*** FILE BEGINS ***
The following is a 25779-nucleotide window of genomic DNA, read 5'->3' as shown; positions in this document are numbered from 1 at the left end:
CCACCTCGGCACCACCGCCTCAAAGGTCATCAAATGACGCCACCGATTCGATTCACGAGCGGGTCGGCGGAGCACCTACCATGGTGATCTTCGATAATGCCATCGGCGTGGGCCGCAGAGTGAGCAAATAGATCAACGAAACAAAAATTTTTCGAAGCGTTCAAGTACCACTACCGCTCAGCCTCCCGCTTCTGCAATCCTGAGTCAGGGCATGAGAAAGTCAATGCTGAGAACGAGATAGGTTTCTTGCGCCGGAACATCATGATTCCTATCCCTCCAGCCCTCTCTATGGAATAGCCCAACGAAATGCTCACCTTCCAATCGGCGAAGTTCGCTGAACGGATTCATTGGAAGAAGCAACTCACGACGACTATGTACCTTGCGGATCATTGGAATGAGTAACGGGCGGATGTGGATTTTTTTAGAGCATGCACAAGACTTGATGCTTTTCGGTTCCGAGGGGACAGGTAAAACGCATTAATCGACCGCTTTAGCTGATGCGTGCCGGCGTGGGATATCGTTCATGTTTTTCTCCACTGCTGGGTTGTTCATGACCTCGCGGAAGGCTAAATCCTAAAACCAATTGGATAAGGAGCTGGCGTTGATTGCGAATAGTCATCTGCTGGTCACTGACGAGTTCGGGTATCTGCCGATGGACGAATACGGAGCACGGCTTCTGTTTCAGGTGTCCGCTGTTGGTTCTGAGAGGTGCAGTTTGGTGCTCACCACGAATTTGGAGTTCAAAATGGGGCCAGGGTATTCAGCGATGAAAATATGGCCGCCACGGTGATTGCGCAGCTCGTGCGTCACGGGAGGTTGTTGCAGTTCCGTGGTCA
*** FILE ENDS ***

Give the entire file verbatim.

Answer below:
The following is a 25779-nucleotide window of genomic DNA, read 5'->3' as shown; positions in this document are numbered from 1 at the left end:
CCACCTCGGCACCACCGCCTCAAAGGTCATCAAATGACGCCACCGATTCGATTCACGAGCGGGTCGGCGGAGCACCTACCATGGTGATCTTCGATAATGCCATCGGCGTGGGCCGCAGAGTGAGCAAATAGATCAACGAAACAAAAATTTTTCGAAGCGTTCAAGTACCACTACCGCTCAGCCTCCCGCTTCTGCAATCCTGAGTCAGGGCATGAGAAAGTCAATGCTGAGAACGAGATAGGTTTCTTGCGCCGGAACATCATGATTCCTATCCCTCCAGCCCTCTCTATGGAATAGCCCAACGAAATGCTCACCTTCCAATCGGCGAAGTTCGCTGAACGGATTCATTGGAAGAAGCAACTCACGACGACTATGTACCTTGCGGATCATTGGAATGAGTAACGGGCGGATGTGGATTTTTTTAGAGCATGCACAAGACTTGATGCTTTTCGGTTCCGAGGGGACAGGTAAAACGCATTAATCGACCGCTTTAGCTGATGCGTGCCGGCGTGGGATATCGTTCATGTTTTTCTCCACTGCTGGGTTGTTCATGACCTCGCGGAAGGCTAAATCCTAAAACCAATTGGATAAGGAGCTGGCGTTGATTGCGAATAGTCATCTGCTGGTCACTGACGAGTTCGGGTATCTGCCGATGGACGAATACGGAGCACGGCTTCTGTTTCAGGTGTCCGCTGTTGGTTCTGAGAGGTGCAGTTTGGTGCTCACCACGAATTTGGAGTTCAAAATGGGGCCAGGGTATTCAGCGATGAAAATATGGCCGCCACGGTGATTGCGCAGCTCGTGCGTCACGGGAGGTTGTTGCAGTTCCGTGGTCA